And you can also mitigate. For new people, getting a value add is risky, and I don’t advise heavy value add, but if you pivot how you’re doing it, it’s totally safe. Right now, value add got harder, construction got harder. We started partnering with generals and cutting them into the deal, and it’s made it way simpler for us, way easier for us. They go faster, our budgets are lower, and then actually, by giving away 30% of the deal, we’re actually making more money by not having staff costs, the overages in debt times, and we’re getting in and out of the projects quicker. So you just mitigate the risk and bring in partners, right? If you’re new and you want to get into big margins, then partner with the right people.

Dave:
All right, well, what about some alternative ideas? I have one that I suggested here that I think Kathy you recently employed. So this other tactic that I am recommending is new construction, which is usually not a great prospect for real estate investors, but Kathy, why don’t you tell us why you recently bought new construction?

Kathy:
Well, if you follow Warren Buffett that he recently invested or Berkshire Hathaway invested, I think it was over $800 million in builder stocks, specifically in affordable with D.R. Horton, I believe it was. So if you think that he might do his research, he’s taking the bed that inventory, that supply is needed, not that we’re going to get flooded with supply, which means he doesn’t think there’s a housing crash coming, there’s an inventory crash. So that is obvious to me, too. There is such a need for housing, and yet it is still risky. Construction is risky. We’ve had projects we’ve knocked out of the park with 30, 40% annualized returns, and we’ve others where there were losses because COVID, sites were shut down, material costs soared. I mean, it’s a tough, volatile market. So now, like the guys were saying, being conservative is so important.
So we’re back at a time where there is distress out there, and this is an opportunity. I’m sorry for anyone feeling distress. Some of us are anyway with some of our projects, but it is also an opportunity. So we found a developer in distress. He wasn’t an experienced developer, he just had a bunch of money, bought a bunch of beautiful land in Oregon, Klamath Falls, on a lake, and tried to develop it, got the horizontal in, the roads, the infrastructure, but couldn’t get the project to the finish line. My partner, who’s been developing for 40 years, was able to negotiate a lease option where we don’t even have to buy the lots, we don’t have to do any horizontal development, it’s already done. We are just optioning it, and we’re getting the lots for half of what their current market value is, but we don’t even have to pay for them until the final buyer comes.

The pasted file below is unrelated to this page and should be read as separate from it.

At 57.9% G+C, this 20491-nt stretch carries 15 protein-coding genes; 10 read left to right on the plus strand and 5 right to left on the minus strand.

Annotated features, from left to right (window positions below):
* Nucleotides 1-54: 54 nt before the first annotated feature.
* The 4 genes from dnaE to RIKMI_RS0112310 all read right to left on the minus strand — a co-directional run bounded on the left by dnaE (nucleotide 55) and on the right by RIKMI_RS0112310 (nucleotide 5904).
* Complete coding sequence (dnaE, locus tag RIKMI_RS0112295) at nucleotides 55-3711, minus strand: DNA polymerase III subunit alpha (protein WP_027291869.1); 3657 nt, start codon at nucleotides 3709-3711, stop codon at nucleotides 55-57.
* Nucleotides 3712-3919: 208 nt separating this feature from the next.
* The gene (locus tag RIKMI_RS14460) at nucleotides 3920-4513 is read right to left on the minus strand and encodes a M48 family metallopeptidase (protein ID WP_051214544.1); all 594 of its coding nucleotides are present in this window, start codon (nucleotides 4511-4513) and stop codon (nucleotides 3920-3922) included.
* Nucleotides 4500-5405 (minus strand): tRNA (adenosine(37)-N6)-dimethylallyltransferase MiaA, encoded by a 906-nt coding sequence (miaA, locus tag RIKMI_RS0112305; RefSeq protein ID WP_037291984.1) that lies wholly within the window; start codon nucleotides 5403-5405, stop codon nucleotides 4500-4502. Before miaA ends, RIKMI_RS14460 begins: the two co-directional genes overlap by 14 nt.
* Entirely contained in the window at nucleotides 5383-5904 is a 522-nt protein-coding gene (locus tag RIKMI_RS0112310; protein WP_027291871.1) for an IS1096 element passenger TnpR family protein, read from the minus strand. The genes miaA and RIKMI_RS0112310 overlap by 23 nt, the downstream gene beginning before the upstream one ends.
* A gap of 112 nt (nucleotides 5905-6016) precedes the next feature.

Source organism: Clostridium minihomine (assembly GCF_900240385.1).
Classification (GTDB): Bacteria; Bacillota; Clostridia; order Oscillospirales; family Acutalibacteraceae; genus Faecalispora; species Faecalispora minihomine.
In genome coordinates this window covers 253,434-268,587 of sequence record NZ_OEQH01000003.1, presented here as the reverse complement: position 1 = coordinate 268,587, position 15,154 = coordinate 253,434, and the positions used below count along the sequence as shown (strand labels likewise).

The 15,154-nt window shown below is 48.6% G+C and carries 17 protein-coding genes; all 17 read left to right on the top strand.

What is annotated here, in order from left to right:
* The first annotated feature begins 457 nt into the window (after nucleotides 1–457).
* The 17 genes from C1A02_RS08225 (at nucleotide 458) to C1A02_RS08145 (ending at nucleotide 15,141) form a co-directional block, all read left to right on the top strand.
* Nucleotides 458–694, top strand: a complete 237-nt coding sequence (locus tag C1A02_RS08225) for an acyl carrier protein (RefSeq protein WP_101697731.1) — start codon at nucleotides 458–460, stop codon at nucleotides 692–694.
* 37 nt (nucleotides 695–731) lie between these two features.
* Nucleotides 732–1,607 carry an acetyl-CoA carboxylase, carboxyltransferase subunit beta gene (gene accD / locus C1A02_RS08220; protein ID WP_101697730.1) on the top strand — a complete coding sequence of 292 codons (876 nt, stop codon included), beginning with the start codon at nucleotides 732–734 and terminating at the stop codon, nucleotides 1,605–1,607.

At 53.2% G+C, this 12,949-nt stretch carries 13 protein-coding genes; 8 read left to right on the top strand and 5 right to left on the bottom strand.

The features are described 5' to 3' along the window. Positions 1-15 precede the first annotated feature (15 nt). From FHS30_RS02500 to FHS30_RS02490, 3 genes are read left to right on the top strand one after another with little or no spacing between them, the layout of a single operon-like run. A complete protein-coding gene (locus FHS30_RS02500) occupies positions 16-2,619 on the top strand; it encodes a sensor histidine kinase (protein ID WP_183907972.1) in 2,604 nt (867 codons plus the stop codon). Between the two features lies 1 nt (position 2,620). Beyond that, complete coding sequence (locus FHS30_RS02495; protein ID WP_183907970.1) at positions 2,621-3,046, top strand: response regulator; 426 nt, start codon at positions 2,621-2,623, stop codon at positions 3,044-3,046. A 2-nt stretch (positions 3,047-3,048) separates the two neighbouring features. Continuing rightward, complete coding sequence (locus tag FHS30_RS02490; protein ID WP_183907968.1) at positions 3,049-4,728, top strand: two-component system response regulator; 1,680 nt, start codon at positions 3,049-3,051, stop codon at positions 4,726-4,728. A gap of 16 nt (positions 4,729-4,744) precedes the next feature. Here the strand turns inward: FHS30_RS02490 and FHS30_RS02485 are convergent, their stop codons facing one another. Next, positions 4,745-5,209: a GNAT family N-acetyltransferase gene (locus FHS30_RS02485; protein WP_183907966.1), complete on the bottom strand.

So we’ve really mitigated risk by being able to build on these homes and not have to acquire the land, which would be 10 million. I’d have to raise $10 million and be paying interest on that. We don’t have to. We’re getting these lots for $60,000 and don’t have to pay for them. The buyer pays at the end. So we’re mitigating risk that way and yet providing much-needed housing in an area where you don’t see builders flocking to Klamath Falls, Oregon. And yet there is a lot of actual job growth there in the military, Air Force, and officers coming in, moving in who want housing. And why not have one overlooking a beautiful lake?

Dave:
That’s awesome. Yeah, it just definitely seems like a great, great thing to be in if you can get into it right now. One of the other sort of alternative ideas here is something, James, I know you do a lot of, which is, learning to be a lender or trying to lend out money. Why do you do it?

James:
Oh, because it’s so easy. You spend 30 minutes vetting a deal, you click a button and the money goes out and you get paid. There’s no contract.

Dave:
Well, is that how it is for everyone?

Kathy:
It’s not like that for most. Ask commercial lenders today.

Dave:
Right, exactly.

James:
No, I mean, I love working money. I mean, me and Henry just did a loan this week, and it works out great because Henry gets to get his project done and gets him moving through, getting his goal for doubling his transactions this year. And investors are looking for more capital. The reason I love working money is we have numerous businesses in the Pacific, Northwest, we have eight that we run constantly. Those require a different amount of time at different businesses, depending on the cycle. And right now, what we’re really focused on is reshaping our businesses, reformatting some, that takes a lot more time in the infrastructure and the organization of your business. And as you lose time, that means I have less time to go spend in the field on a flip property. And again, that’s why we’re bringing these generals as partners to free up time.